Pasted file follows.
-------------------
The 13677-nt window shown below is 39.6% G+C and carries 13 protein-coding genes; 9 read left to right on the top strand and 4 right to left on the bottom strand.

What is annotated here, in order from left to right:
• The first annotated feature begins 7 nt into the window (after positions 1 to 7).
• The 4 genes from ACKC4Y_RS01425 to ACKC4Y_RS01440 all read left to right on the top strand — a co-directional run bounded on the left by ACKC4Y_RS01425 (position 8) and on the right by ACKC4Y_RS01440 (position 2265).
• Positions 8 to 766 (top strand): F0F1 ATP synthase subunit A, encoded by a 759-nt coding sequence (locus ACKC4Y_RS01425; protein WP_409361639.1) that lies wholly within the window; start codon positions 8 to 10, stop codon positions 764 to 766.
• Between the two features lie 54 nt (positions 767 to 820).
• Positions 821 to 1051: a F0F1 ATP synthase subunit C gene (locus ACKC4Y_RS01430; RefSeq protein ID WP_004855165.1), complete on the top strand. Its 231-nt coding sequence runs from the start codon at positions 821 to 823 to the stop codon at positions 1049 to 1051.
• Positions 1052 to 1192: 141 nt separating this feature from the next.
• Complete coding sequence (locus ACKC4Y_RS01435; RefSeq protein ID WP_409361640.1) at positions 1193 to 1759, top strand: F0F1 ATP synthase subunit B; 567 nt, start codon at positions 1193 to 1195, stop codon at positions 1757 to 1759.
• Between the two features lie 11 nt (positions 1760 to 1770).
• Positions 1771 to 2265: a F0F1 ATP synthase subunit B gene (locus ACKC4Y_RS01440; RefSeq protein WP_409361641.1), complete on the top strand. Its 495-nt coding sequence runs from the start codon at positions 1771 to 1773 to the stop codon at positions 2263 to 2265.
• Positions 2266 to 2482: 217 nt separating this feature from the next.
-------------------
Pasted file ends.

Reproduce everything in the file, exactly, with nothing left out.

The 13677-nt window shown below is 39.6% G+C and carries 13 protein-coding genes; 9 read left to right on the top strand and 4 right to left on the bottom strand.

What is annotated here, in order from left to right:
• The first annotated feature begins 7 nt into the window (after positions 1 to 7).
• The 4 genes from ACKC4Y_RS01425 to ACKC4Y_RS01440 all read left to right on the top strand — a co-directional run bounded on the left by ACKC4Y_RS01425 (position 8) and on the right by ACKC4Y_RS01440 (position 2265).
• Positions 8 to 766 (top strand): F0F1 ATP synthase subunit A, encoded by a 759-nt coding sequence (locus ACKC4Y_RS01425; protein WP_409361639.1) that lies wholly within the window; start codon positions 8 to 10, stop codon positions 764 to 766.
• Between the two features lie 54 nt (positions 767 to 820).
• Positions 821 to 1051: a F0F1 ATP synthase subunit C gene (locus ACKC4Y_RS01430; RefSeq protein ID WP_004855165.1), complete on the top strand. Its 231-nt coding sequence runs from the start codon at positions 821 to 823 to the stop codon at positions 1049 to 1051.
• Positions 1052 to 1192: 141 nt separating this feature from the next.
• Complete coding sequence (locus ACKC4Y_RS01435; RefSeq protein ID WP_409361640.1) at positions 1193 to 1759, top strand: F0F1 ATP synthase subunit B; 567 nt, start codon at positions 1193 to 1195, stop codon at positions 1757 to 1759.
• Between the two features lie 11 nt (positions 1760 to 1770).
• Positions 1771 to 2265: a F0F1 ATP synthase subunit B gene (locus ACKC4Y_RS01440; RefSeq protein WP_409361641.1), complete on the top strand. Its 495-nt coding sequence runs from the start codon at positions 1771 to 1773 to the stop codon at positions 2263 to 2265.
• Positions 2266 to 2482: 217 nt separating this feature from the next.